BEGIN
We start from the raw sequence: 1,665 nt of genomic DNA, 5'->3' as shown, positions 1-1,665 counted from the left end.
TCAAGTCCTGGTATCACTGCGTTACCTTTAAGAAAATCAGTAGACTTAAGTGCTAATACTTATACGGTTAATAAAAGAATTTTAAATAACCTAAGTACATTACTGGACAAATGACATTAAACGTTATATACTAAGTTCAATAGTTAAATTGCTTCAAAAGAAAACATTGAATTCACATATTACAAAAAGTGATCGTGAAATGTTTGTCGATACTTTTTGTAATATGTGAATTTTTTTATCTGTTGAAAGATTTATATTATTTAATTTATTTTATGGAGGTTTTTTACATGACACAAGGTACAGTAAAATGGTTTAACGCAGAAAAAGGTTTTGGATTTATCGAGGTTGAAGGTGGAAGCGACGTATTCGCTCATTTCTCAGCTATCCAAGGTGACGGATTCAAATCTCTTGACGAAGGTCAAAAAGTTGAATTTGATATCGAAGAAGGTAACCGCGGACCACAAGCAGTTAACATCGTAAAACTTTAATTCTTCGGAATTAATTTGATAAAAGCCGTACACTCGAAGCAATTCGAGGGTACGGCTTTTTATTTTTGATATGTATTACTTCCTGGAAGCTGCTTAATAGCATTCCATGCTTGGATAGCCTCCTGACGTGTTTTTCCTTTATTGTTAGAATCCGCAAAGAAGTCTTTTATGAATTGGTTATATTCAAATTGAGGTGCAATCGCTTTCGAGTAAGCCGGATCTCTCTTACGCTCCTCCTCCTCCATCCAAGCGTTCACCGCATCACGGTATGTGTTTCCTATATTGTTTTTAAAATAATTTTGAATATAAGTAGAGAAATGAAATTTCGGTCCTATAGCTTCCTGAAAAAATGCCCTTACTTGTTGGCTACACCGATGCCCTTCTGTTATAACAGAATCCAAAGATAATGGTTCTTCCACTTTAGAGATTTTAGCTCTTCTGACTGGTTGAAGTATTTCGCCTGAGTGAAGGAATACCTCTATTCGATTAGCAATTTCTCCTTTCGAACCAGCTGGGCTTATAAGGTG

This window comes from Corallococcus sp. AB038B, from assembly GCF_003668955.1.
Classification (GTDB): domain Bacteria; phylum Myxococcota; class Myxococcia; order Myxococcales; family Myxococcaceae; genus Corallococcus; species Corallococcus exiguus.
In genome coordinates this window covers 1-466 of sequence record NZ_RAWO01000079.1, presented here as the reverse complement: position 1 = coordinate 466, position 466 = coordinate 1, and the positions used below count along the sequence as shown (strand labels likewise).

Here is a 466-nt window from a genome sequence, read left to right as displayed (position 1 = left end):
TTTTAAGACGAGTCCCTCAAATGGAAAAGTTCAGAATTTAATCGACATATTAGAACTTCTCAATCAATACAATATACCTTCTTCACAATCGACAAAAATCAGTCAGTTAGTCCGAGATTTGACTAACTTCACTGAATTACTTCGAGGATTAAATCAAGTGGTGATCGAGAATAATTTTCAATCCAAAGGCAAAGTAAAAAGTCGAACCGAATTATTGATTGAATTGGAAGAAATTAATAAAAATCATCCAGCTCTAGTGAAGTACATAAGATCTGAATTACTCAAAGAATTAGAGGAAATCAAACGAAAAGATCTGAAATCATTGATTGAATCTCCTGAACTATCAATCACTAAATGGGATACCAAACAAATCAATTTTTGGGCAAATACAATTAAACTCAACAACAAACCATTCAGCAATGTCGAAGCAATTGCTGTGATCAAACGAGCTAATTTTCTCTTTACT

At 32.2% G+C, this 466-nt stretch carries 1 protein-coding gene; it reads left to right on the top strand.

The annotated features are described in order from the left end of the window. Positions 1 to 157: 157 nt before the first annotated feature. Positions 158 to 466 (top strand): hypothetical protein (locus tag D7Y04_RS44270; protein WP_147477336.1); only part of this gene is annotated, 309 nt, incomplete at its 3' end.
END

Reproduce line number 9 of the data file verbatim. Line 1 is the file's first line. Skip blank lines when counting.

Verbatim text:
The annotated features are described in order from the left end of the window. Positions 1 to 157: 157 nt before the first annotated feature. Positions 158 to 466 (top strand): hypothetical protein (locus tag D7Y04_RS44270; protein WP_147477336.1); only part of this gene is annotated, 309 nt, incomplete at its 3' end.